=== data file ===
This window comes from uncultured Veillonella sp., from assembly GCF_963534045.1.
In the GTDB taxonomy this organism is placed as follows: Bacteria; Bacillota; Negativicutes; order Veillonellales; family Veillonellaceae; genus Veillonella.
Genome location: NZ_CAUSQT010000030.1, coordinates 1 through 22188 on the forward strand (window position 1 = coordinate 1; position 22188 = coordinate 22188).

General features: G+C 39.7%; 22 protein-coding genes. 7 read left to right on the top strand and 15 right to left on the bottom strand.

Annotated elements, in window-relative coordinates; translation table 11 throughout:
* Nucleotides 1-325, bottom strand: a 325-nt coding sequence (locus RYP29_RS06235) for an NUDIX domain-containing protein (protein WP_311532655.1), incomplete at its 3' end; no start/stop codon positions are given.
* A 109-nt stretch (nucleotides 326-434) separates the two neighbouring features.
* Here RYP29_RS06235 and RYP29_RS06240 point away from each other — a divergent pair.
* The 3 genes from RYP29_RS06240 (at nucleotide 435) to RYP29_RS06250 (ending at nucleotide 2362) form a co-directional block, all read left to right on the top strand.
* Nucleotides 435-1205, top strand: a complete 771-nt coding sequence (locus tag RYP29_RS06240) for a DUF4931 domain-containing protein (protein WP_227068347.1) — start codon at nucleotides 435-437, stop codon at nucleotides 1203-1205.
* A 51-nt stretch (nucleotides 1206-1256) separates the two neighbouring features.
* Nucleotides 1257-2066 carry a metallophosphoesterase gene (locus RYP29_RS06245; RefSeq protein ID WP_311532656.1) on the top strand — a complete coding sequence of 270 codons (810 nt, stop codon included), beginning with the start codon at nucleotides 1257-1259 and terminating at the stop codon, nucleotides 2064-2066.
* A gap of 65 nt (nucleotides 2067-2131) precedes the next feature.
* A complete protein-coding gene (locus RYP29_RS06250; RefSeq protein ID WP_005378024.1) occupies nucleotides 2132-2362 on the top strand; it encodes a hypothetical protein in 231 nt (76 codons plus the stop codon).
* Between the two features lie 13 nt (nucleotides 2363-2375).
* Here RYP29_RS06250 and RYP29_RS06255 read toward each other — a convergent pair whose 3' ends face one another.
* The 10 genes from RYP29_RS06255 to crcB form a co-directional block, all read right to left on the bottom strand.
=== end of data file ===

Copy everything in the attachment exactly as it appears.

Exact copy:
This window comes from uncultured Veillonella sp., from assembly GCF_963534045.1.
In the GTDB taxonomy this organism is placed as follows: Bacteria; Bacillota; Negativicutes; order Veillonellales; family Veillonellaceae; genus Veillonella.
Genome location: NZ_CAUSQT010000030.1, coordinates 1 through 22188 on the forward strand (window position 1 = coordinate 1; position 22188 = coordinate 22188).

General features: G+C 39.7%; 22 protein-coding genes. 7 read left to right on the top strand and 15 right to left on the bottom strand.

Annotated elements, in window-relative coordinates; translation table 11 throughout:
* Nucleotides 1-325, bottom strand: a 325-nt coding sequence (locus RYP29_RS06235) for an NUDIX domain-containing protein (protein WP_311532655.1), incomplete at its 3' end; no start/stop codon positions are given.
* A 109-nt stretch (nucleotides 326-434) separates the two neighbouring features.
* Here RYP29_RS06235 and RYP29_RS06240 point away from each other — a divergent pair.
* The 3 genes from RYP29_RS06240 (at nucleotide 435) to RYP29_RS06250 (ending at nucleotide 2362) form a co-directional block, all read left to right on the top strand.
* Nucleotides 435-1205, top strand: a complete 771-nt coding sequence (locus tag RYP29_RS06240) for a DUF4931 domain-containing protein (protein WP_227068347.1) — start codon at nucleotides 435-437, stop codon at nucleotides 1203-1205.
* A 51-nt stretch (nucleotides 1206-1256) separates the two neighbouring features.
* Nucleotides 1257-2066 carry a metallophosphoesterase gene (locus RYP29_RS06245; RefSeq protein ID WP_311532656.1) on the top strand — a complete coding sequence of 270 codons (810 nt, stop codon included), beginning with the start codon at nucleotides 1257-1259 and terminating at the stop codon, nucleotides 2064-2066.
* A gap of 65 nt (nucleotides 2067-2131) precedes the next feature.
* A complete protein-coding gene (locus RYP29_RS06250; RefSeq protein ID WP_005378024.1) occupies nucleotides 2132-2362 on the top strand; it encodes a hypothetical protein in 231 nt (76 codons plus the stop codon).
* Between the two features lie 13 nt (nucleotides 2363-2375).
* Here RYP29_RS06250 and RYP29_RS06255 read toward each other — a convergent pair whose 3' ends face one another.
* The 10 genes from RYP29_RS06255 to crcB form a co-directional block, all read right to left on the bottom strand.